• Rick Brewster says:

      Not going to happen. Paint.NET is a raster/bitmap editor and PDF is nowhere near that. You might be able to find or write a plugin? I wouldn’t get my hopes up though.

  5. amaroqdricaldari says:

    The latest update of Paint.NET broke the Import functionality of Filetype Plugins; exporting as Non-Native formats works perfectly fine, but trying to Import just causes the plugin to hang up and then spit out an error. I hope this is resolved relatively soon.

    • Rick Brewster says:

      Have you tried turning off Windows Defender? I’ve seen reports that it hangs the system — and not just for Paint.NET 😦

      If that doesn’t work, please post on the forum in the Troubleshooting section: . It’s much easier to have a dialogue over there.

  6. Doctor Piggy says:


    • Scutterman says:

      I have nothing to do with the development of Paint.Net, but I couldn’t let this comment stand without saying something.

      1. Paint.Net is free, so you’re not a customer. You’re a user, and Rick owes you nothing.
      2. Paint.Net runs on the Windows .Net library. Unless Rick wanted to spend the next year or so re-writing the entire codebase to work with the more-limited .Net Core that’s just been released, it isn’t compatible with Mac or Linux. It isn’t just a matter of flipping a switch.

      Hopefully I’ve been of some help in understanding the complexities of software development.

      • chesscanoe says:

        Many thanks to Rick for maintaining a developer interest for so long in his fine product. I choose an OS primarily for the applications I want to run. To expect a free application to run on all major operating systems is totally unrealistic.

        • amaroqdricaldari says:

          The only way to get programs such as Paint.NET or OpenMPT to run on a non-windows platform, without natively rebuilding the entire program, is to install Wine for Linux or macOS. Fortunately, the latter is open-source, and Linux and/or Mac versions already exist. But Paint.NET would require a Windows compatibility layer for non-Windows operating systems…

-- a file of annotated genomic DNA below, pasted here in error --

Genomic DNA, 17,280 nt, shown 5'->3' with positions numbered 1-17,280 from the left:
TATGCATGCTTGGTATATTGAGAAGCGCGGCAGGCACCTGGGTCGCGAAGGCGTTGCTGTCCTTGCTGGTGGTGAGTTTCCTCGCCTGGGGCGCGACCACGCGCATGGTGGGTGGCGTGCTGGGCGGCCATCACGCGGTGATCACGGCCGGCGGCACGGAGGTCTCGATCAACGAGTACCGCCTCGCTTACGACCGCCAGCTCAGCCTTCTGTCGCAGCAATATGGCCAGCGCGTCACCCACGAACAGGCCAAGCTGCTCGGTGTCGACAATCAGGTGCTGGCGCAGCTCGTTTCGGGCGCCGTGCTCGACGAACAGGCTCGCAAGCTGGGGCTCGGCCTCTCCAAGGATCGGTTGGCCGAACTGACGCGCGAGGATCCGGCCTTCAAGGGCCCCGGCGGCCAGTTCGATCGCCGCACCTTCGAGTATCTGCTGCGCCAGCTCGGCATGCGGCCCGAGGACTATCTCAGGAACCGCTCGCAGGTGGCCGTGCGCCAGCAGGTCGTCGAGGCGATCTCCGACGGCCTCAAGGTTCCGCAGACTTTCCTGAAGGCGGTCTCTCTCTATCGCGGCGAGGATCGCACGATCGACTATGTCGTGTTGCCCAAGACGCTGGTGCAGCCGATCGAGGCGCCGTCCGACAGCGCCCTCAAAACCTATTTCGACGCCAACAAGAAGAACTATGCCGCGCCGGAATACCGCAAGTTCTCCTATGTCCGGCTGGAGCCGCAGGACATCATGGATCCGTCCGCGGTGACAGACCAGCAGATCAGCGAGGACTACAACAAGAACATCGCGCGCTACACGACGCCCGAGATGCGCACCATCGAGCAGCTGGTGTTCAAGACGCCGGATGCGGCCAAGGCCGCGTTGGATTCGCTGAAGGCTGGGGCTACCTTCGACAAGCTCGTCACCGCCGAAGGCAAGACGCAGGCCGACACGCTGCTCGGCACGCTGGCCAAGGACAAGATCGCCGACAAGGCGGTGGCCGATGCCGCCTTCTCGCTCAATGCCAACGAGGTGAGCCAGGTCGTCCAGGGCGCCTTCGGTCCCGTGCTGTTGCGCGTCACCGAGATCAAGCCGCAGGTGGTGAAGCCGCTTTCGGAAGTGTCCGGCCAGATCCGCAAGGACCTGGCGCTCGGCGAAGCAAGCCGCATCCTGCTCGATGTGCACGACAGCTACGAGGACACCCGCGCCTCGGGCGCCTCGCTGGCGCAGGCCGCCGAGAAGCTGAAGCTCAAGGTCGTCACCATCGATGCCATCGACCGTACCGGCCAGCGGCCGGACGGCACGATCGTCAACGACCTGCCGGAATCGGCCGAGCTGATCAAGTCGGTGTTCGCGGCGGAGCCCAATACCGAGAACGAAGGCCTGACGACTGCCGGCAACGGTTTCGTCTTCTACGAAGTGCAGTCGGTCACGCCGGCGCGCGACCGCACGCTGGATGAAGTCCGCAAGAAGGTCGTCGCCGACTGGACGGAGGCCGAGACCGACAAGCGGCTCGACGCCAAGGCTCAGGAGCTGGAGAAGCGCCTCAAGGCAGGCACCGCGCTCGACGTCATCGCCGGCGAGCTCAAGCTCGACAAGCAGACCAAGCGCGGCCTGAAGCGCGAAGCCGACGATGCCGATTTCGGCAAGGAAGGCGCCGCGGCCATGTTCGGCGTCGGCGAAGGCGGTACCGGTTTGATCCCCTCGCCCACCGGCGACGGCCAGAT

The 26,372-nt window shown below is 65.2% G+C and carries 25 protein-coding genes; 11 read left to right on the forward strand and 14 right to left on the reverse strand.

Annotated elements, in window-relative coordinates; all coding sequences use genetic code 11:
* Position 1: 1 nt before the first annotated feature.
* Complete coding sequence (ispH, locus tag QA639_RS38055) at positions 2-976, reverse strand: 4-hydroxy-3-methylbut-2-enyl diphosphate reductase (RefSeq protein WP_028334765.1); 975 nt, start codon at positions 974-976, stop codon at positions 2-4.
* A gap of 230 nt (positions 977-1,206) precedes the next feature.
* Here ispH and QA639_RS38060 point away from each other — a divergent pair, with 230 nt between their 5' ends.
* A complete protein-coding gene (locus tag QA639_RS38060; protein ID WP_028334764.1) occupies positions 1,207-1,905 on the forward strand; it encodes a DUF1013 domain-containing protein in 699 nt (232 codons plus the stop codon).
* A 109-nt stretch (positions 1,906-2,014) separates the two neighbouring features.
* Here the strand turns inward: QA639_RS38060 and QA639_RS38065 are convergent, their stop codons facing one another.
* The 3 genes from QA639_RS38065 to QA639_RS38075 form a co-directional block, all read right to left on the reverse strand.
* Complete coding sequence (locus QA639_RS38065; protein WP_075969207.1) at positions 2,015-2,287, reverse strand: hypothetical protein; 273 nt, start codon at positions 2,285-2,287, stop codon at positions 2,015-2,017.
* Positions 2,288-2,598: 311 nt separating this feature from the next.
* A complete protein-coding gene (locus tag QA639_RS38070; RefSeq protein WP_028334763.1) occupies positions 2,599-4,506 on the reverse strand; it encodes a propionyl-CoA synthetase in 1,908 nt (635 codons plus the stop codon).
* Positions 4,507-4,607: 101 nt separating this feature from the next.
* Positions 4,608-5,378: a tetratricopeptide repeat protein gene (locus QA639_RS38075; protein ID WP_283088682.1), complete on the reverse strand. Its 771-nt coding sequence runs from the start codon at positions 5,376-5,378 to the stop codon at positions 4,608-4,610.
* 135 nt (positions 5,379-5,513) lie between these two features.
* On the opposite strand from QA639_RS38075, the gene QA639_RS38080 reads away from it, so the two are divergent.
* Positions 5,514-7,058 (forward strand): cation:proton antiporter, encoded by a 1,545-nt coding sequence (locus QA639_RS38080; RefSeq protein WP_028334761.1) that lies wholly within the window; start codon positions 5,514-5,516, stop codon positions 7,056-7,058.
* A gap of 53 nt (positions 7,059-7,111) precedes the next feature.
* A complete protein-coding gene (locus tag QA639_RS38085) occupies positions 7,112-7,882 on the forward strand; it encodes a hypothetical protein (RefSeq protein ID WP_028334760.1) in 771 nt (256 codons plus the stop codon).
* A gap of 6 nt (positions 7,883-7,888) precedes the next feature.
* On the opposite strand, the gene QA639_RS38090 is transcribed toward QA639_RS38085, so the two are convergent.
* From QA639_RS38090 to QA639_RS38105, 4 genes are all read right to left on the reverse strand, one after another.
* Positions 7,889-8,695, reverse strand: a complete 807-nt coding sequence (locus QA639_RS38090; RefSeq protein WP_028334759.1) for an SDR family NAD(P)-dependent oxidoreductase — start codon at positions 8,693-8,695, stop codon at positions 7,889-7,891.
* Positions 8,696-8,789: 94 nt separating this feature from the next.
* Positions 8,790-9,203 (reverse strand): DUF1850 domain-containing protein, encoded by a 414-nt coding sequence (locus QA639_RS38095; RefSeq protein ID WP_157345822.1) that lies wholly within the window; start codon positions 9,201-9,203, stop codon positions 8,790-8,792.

Fortunately, Windows 8.1 and Windows 10 do have options to install their own compatibility layers alongside Mac and Linux, versus creating a separate bootable partition, but Wine is free and supports much older programs.

          If Paint.NET ever becomes open-source (unlikely at this time), then a Linux/Mac version may be made by a dedicated userbase.

    • Mac says:

      You’re a cheeky buggar to talk about “customers” for a free product. Have you ever built a product for free? Demotivating to come across lippy twits like you.

  7. jjs says:

    Thank you for this great program. WIth same/better capabilities as Photoshop or likewise programs. I really appreciate your commitment to this program, your free time and energy. There are many free programs out there who are great but abondened after some time (just check for example SourceForge). As a starter on programming(3 years now) i know how much time it consumes. So for the negative people, try to program it yourself. Keep it up! Great work!

  8. Ben Ogoe says:

    Hi Rick,

    I was wondering if you could provide a PDF or Word version of the instructions. Also, I do I contribute to your development? This app is simply AWESOME!

Comments are closed.